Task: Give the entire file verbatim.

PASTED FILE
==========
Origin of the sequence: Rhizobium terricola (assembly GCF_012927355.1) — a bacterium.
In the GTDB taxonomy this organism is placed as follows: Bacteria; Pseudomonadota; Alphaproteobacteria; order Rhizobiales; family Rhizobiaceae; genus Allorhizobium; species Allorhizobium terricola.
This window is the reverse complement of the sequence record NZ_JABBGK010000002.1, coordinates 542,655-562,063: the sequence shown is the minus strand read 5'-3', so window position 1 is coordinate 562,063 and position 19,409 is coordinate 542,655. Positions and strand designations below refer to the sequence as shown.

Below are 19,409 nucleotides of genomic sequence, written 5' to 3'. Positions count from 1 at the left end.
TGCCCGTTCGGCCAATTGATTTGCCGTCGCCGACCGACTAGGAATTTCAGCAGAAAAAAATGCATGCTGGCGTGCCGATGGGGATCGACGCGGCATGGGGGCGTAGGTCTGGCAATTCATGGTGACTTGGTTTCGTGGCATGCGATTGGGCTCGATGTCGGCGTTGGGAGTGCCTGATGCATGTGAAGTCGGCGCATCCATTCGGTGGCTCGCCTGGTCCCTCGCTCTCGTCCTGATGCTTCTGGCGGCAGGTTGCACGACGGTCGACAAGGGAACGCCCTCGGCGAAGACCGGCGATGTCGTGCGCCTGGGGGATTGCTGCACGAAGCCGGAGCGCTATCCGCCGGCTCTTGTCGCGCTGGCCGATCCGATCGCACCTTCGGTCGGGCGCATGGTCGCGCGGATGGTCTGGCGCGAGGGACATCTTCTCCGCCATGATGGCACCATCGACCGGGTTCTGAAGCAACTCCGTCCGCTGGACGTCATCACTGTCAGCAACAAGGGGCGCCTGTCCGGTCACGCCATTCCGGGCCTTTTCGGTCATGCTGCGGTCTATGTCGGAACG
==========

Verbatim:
Origin of the sequence: Rhizobium terricola (assembly GCF_012927355.1) — a bacterium.
In the GTDB taxonomy this organism is placed as follows: Bacteria; Pseudomonadota; Alphaproteobacteria; order Rhizobiales; family Rhizobiaceae; genus Allorhizobium; species Allorhizobium terricola.
This window is the reverse complement of the sequence record NZ_JABBGK010000002.1, coordinates 542,655-562,063: the sequence shown is the minus strand read 5'-3', so window position 1 is coordinate 562,063 and position 19,409 is coordinate 542,655. Positions and strand designations below refer to the sequence as shown.

Below are 19,409 nucleotides of genomic sequence, written 5' to 3'. Positions count from 1 at the left end.
TGCCCGTTCGGCCAATTGATTTGCCGTCGCCGACCGACTAGGAATTTCAGCAGAAAAAAATGCATGCTGGCGTGCCGATGGGGATCGACGCGGCATGGGGGCGTAGGTCTGGCAATTCATGGTGACTTGGTTTCGTGGCATGCGATTGGGCTCGATGTCGGCGTTGGGAGTGCCTGATGCATGTGAAGTCGGCGCATCCATTCGGTGGCTCGCCTGGTCCCTCGCTCTCGTCCTGATGCTTCTGGCGGCAGGTTGCACGACGGTCGACAAGGGAACGCCCTCGGCGAAGACCGGCGATGTCGTGCGCCTGGGGGATTGCTGCACGAAGCCGGAGCGCTATCCGCCGGCTCTTGTCGCGCTGGCCGATCCGATCGCACCTTCGGTCGGGCGCATGGTCGCGCGGATGGTCTGGCGCGAGGGACATCTTCTCCGCCATGATGGCACCATCGACCGGGTTCTGAAGCAACTCCGTCCGCTGGACGTCATCACTGTCAGCAACAAGGGGCGCCTGTCCGGTCACGCCATTCCGGGCCTTTTCGGTCATGCTGCGGTCTATGTCGGAACG